Jerk Chicken and Jerk Pork $17.00
Jerk Chicken and Jerk Pork
The meat is beef usually but not limited to chicken or pork. The main ingredients of the spicy jerk marinade sauce are allspice and Scotch bonnet peppers. From the crispy-skinned thighs coated with the warm heat, only jerk seasoning can deliver, to the rice scented with coconut milk, this one-skillet meal is all about the how much flavor you can pack into a single pan.
The ingredients for jerk seasoning vary slightly from recipe to recipe. There are always two mainstays you should always expect to see: scotch bonnet peppers (think: one step up from habaneros in both heat and flavor) and allspice. These two ingredients are what make jerk chicken taste like jerk chicken.
Traditional Jerk Chicken recipe magic
This recipe calls for wet jerk seasoning (like Grace or Walkerswood), rather than a jerk dry rub, so the flavor sinks in beyond the surface and into the chicken thighs. The prepared message is easy to find in any grocery store with a robust international foods section. Remember that a little goes a long way when using jerk seasoning. A spoonful will do; it brings heat and spice to this skillet without totally overwhelming the dish.
The History of Jerk Chicken
Jerk chicken is a spicy grilled-meat dish that is most associated with Jamaica but common throughout the Caribbean. Jerk refers to a style of cooking in which the primary ingredient often is chicken. It may also be beef, pork, goat, boar, seafood, or vegetables.
They are coated in spices and slow-cooked over a fire or grill traditionally composed of green pimento wood positioned over burning coals; the resulting smoke is key to the flavor of the dish.
The cuisine had its origins with the Taino, who developed the jerk method and later taught it to African slaves, who, in turn, adapted it in creating jerk chicken. The word jerk reportedly stems from the Spanish charqui, meaning dried strips of meat similar to the modern-day jerky.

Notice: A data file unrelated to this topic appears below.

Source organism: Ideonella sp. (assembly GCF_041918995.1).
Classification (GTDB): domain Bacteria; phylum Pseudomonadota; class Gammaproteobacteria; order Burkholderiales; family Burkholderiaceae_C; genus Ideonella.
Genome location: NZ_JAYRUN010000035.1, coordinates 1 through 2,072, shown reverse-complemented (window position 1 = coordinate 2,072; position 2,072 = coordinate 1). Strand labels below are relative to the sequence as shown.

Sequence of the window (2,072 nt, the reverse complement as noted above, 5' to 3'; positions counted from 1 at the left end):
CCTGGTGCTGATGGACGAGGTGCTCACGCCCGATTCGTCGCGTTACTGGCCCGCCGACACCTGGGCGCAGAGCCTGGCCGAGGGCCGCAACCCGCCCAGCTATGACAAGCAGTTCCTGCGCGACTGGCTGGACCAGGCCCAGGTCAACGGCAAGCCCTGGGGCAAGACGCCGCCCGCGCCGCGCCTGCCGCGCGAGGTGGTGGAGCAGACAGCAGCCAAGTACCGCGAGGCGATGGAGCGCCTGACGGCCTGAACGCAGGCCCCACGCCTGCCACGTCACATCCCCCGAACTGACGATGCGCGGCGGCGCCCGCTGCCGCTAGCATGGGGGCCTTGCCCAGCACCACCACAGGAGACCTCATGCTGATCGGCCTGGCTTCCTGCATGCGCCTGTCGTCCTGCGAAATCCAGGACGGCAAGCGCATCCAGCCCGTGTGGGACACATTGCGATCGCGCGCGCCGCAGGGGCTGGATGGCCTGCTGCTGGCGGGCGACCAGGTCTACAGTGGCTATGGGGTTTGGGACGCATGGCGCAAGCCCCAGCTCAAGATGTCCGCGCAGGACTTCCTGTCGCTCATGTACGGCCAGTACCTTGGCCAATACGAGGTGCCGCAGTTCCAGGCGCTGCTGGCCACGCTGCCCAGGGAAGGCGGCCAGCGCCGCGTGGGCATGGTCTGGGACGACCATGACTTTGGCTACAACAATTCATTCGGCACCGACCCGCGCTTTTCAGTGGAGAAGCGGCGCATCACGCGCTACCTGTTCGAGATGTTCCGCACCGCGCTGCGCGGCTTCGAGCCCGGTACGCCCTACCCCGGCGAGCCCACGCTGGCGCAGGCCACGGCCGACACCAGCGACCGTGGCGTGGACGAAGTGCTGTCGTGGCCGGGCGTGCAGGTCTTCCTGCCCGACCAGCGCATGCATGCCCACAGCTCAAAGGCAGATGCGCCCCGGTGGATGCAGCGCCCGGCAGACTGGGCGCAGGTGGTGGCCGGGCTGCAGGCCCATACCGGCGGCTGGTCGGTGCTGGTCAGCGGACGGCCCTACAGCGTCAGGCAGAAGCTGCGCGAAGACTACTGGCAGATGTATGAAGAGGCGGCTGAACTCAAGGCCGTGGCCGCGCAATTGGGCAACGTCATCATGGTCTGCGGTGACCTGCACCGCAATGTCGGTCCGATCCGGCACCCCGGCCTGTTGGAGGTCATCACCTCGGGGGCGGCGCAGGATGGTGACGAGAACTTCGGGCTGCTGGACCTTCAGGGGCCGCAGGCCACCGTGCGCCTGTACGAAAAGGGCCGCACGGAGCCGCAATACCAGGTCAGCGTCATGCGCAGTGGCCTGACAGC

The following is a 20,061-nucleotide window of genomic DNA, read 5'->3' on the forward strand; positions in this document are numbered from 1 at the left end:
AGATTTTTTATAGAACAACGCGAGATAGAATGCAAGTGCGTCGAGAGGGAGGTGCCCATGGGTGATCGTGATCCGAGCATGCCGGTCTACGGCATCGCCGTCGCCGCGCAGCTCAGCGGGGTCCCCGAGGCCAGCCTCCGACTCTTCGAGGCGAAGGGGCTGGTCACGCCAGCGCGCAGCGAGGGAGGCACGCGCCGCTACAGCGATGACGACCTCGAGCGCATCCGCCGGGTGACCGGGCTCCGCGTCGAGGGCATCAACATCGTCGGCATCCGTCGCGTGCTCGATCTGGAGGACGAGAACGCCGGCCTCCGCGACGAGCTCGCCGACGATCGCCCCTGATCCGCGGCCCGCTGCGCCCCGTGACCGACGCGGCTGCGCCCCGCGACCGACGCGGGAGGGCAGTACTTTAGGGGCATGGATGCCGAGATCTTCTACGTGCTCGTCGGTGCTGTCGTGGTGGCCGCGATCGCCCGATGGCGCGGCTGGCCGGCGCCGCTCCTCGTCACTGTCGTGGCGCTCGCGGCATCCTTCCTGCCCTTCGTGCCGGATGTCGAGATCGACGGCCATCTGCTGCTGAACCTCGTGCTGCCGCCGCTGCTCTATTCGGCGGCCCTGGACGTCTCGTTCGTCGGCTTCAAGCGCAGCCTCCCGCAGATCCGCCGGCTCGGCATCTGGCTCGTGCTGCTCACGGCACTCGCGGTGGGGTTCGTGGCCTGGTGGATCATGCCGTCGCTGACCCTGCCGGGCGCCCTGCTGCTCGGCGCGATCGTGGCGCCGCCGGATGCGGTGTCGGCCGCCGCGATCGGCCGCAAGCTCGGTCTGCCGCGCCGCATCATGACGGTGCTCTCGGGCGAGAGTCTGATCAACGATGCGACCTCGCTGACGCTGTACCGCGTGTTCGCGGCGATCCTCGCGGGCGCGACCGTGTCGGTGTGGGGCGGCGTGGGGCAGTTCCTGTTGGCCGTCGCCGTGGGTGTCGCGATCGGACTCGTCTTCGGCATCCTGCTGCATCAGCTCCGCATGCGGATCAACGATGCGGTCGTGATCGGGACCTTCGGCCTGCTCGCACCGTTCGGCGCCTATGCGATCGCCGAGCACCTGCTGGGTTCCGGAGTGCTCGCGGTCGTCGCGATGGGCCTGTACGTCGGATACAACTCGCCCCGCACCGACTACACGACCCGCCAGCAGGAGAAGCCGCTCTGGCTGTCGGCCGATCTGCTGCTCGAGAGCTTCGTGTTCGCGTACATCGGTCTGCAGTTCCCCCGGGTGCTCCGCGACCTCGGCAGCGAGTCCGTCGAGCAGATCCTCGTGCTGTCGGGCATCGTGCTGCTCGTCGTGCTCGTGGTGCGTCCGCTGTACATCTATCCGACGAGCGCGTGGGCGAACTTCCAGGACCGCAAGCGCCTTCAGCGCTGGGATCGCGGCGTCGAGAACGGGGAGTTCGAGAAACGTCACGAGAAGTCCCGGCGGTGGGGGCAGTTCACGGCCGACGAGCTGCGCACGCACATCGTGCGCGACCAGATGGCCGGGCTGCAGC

In Jamaica, jerk chicken is famous for its pungent marinade, marked by allspice and Scotch bonnet peppers, which are similar to habanero chili peppers. (Poking holes into the meat enables the marinade to spread.) Familiar side dishes include rice, beans, plantains, sweet potatoes, and small cornbread fritters called festival.
Traditional Jamaican Pork
Traditional Jamaican jerk pork is made on the grill until it is tender and tasty. The star of the show is the ingredients that give the jerk flavor. The pork butt traps in the sweet and spicy marinated spices, and the fat content gives the jerk pork more feeling than naturally basted meat. Long, slow cooking on low heat brings out the juices and makes for a tender, more delicious cut of meat.
Jerk Pork is spicy so we do not skimp on the zest.
Jerk is supposed to be spicy, so we do not skimp on the zest. The result is flavorful and juicy pork roast with a blackened crust. This rustic dish is not easy to cut pork from the bone inelegant, even strips. Instead, just cut the jerk pork into large chunks to serve.
This juicy, flavorful pork takes time a few hours to brine, overnight to marinate, and 7 or 8 hours to smoke. It’s mostly hands-off and well worth it. In Jamaica, this is street food that’s eaten with rice and peas, grilled corn, or fried cornbread called festival.
There are two ways to cook jerk. One way is a grill with pimento wood branches, which will get you closer to the authentic Jamaican jerk experience. The second method is in the oven. Since you won’t be getting any smoke in the oven method, toast the whole spices in a dry, heavy skillet until fragrant before adding them to the marinade they’ll lend the finished sauce an additional layer of complexity.